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10/13/2022 - There has been previous focus on the development of 20 Minute Communities in an urban setting but could the concept work in the Highlands and Islands?

'20 minute communities' are places that are designed so residents can meet their day-to-day needs within a 20 minute walk of their home; through access to safe walking and cycling routes, or by public transport.  

HITRANS and SUSTRANS commissioned Nick Wright Planning to examine what the 20 Minute Community concept might look like in a rural context, exploring two questions in particular: 

·       What could a 20 Minute Community look like in a rural and island context?

·       What would need to happen for a rural settlement to become a 20 minute community?

With support from practitioners and planners across the Highlands and Islands and elsewhere in Scotland the report of the work is available to view. It should be of interest to anybody who wishes to understand:

·       The background to 20 Minute Community.

·       How the concept could be applied in the Highlands and Islands, and elsewhere in rural Scotland.

·       Examples of real projects across rural Scotland that make 20 Minute Communities a practical concept.

·       Case studies showing what 20 Minute Communities could look like in different contexts from Islay to Orkney.

·       Challenges and solutions to delivering 20 Minute Communities in rural Scotland as outlined in draft National Planning Framework 4.

The starting point was to work out: what exactly are people’s typical daily needs in the Highlands and Islands? By establishing those, it was then possible to build up a picture of what a 20 Minute Community should offer – from work and play to homes, community facilities and transport – illustrated by case studies in Orkney, Ullapool, South Loch Ness and Islay.

Key lessons from the report included:

1.     The 20 Minute Community policy contained in draft National Planning Framework 4 can be tailored to the Highlands and Islands with three simple adjustments: embracing sustainable transport rather than simply walking and cycling, treating 20 minutes as a target rather than a requirement, and ensuring the language and tone encompasses rural as well as urban Scotland.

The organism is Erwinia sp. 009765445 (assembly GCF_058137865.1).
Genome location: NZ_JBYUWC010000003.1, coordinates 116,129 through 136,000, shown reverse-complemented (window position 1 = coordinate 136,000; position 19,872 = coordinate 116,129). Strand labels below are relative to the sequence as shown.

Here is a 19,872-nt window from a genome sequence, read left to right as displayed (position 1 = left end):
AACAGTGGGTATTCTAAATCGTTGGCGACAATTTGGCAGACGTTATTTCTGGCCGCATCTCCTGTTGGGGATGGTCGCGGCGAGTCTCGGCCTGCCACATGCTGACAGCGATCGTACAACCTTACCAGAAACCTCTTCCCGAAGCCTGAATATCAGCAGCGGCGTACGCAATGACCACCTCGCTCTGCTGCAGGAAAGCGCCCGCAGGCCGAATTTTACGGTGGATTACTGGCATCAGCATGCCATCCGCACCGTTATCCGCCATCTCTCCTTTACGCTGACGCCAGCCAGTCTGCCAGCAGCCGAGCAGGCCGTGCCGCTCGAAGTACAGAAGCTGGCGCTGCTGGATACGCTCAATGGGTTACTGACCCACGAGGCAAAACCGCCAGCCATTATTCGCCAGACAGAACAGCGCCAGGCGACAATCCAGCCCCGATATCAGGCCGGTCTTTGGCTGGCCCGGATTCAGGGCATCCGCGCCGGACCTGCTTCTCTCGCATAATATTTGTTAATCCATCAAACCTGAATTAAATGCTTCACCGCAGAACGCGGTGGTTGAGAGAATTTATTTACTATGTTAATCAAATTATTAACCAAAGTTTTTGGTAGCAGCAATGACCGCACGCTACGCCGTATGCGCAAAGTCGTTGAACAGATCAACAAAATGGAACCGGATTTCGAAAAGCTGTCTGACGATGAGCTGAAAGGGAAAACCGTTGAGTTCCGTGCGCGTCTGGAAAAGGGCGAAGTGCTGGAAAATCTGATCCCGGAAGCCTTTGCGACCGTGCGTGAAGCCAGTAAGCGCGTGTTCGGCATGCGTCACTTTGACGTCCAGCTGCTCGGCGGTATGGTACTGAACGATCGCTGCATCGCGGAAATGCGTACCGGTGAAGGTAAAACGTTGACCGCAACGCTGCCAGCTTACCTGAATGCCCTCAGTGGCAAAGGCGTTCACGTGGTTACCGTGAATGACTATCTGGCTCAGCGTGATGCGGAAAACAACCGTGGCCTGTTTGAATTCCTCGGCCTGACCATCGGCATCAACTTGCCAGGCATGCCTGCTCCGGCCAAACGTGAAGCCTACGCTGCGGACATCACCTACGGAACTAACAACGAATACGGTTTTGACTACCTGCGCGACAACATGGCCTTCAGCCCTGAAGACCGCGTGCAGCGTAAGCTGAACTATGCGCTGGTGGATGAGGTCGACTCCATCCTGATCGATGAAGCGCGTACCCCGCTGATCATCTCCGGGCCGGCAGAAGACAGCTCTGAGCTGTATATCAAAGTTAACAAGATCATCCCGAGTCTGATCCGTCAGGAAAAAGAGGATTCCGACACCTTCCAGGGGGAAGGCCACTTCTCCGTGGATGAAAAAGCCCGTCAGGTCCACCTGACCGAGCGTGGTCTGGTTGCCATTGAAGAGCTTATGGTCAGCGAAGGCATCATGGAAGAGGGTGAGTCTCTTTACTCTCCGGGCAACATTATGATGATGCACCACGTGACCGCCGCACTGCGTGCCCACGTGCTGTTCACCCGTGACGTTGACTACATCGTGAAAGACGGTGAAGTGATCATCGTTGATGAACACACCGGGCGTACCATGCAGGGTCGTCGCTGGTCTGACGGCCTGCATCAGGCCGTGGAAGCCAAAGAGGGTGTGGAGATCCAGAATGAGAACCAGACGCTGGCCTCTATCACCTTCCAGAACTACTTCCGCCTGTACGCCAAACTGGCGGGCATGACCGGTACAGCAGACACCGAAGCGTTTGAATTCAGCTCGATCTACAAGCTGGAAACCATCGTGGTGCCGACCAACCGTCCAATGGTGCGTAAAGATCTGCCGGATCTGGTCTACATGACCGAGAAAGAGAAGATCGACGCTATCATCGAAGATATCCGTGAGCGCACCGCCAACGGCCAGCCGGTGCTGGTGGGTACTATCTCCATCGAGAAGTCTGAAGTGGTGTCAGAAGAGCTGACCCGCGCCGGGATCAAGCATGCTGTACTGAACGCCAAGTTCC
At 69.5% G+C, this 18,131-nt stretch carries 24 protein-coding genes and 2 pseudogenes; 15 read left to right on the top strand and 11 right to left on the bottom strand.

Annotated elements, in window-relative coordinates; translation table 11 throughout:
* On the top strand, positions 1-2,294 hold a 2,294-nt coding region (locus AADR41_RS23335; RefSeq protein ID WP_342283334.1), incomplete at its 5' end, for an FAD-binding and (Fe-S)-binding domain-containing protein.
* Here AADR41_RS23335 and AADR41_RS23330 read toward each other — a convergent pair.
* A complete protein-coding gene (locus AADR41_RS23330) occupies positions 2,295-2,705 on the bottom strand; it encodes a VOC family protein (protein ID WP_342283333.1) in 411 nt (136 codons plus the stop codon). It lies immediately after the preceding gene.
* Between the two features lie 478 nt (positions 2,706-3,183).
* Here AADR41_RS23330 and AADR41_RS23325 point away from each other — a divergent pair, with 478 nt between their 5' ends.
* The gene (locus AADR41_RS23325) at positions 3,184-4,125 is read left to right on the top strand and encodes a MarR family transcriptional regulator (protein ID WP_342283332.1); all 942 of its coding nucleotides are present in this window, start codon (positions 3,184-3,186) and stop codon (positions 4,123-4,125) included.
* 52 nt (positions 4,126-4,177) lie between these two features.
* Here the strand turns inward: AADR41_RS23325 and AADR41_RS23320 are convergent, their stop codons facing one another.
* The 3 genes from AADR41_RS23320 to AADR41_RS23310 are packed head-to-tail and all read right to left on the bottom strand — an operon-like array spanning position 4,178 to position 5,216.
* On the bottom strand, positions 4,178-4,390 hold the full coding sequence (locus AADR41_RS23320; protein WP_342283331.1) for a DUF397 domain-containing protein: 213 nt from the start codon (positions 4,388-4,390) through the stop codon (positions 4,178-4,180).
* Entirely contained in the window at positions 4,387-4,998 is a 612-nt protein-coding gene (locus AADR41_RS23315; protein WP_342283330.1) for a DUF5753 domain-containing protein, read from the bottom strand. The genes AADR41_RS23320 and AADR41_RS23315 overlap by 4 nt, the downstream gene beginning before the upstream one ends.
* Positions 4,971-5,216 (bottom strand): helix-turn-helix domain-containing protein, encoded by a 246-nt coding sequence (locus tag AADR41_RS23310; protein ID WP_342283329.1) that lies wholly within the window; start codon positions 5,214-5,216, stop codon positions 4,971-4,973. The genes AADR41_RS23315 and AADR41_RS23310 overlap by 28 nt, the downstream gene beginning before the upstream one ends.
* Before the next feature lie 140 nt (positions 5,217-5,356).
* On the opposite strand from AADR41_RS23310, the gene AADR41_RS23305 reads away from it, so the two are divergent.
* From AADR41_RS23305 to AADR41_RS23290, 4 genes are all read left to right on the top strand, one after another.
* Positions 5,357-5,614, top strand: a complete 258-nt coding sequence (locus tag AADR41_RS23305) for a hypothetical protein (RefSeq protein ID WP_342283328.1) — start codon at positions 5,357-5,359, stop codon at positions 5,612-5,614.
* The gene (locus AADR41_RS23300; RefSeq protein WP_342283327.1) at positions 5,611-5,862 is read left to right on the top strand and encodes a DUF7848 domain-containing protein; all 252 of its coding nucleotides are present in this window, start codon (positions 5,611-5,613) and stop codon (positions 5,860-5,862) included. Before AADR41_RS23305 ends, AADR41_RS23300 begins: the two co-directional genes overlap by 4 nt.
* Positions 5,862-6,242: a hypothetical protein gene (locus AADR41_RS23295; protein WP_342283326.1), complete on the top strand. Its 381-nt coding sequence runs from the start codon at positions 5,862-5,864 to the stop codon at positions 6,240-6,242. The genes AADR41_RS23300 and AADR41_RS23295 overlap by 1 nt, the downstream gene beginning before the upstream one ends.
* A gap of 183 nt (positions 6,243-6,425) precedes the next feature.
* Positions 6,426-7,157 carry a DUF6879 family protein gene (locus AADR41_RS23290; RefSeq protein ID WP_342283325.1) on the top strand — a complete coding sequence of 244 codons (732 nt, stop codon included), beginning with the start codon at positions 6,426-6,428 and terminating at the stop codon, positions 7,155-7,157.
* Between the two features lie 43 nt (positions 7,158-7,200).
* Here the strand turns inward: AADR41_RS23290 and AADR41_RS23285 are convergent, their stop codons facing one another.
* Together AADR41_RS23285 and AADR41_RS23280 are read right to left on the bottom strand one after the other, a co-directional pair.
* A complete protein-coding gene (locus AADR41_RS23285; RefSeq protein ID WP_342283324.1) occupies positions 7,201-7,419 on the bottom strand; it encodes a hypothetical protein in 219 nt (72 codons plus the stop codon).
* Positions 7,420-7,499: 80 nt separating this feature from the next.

2.     Designing and delivering 20 Minute Communities needs to be a collaborative process – it is an ideal opportunity to align community action, local authority services and planning, and national policy and resources, ideally through the lens of Local Place Plans.

3.     There are plenty of examples across the Highlands and Islands of good projects which deliver individual elements of 20 Minutes Communities. The challenge – and the opportunity – is to deliver all of those things in every place.

To see the report, please click on these links:

·       Low resolution 3mb PDF

·       High resolution 23mb PDF


Following on from this report, in 2022 HITRANS commissioned Ramboll to provide baseline data mapping for 20 Minute Communities in a Rural Context. 

Ramboll wrote the original Climate eXchange paper for Scottish Government, “20 Minute Communities in a Scottish Context”, which concluded that communities across Scotland have the required services and infrastructure that would allow them to be 20 minute Communities – in both urban and rural areas.

Ramboll has now produced a GIS based tool taking data from HITRANS’ five Local Authority partners, which will provide a strong evidence base to understand the opportunities and challenges for community demonstrator projects and wider spatial planning.

The tool will assist Partners to plan and deliver services, transport and infrastructure within the 20-Minute Community concept across the region. The tool makes it easy to see where communities can be easily connected with active travel infrastructure or improved transport links, such as Demand Responsive Transport, enabling access to services, recreational opportunities and transport halts. 

Councillor Ken Gowans, Highland Council member of the HITRANS Board and Chair of the Economy and Infrastructure Committee at Highland Council said: “The importance of local places for people's health and wellbeing has been highlighted by the Covid19 pandemic. The ambition for Scotland to be a network of 20 minute communities promotes local living and connected settlements as hubs with good active travel and public transport links, digital infrastructure and improved public realm.  Living Well Locally should be available to rural as well as urban communities, and the work done by Nick Wright Planning and Ramboll shows that this is possible, and that further investment and planning is needed in many areas to make it a reality.”

Funding for both pieces of research was provided by the Scottish Government through Sustrans Regional Transport Partnerships support programme funding.

The Nick Wright Report: “Living Well Locally” and the Ramboll Living Well Locally Mapping Tool and Manual are available on the Active Travel Research Page in the Corporate section of the HITRANS website.

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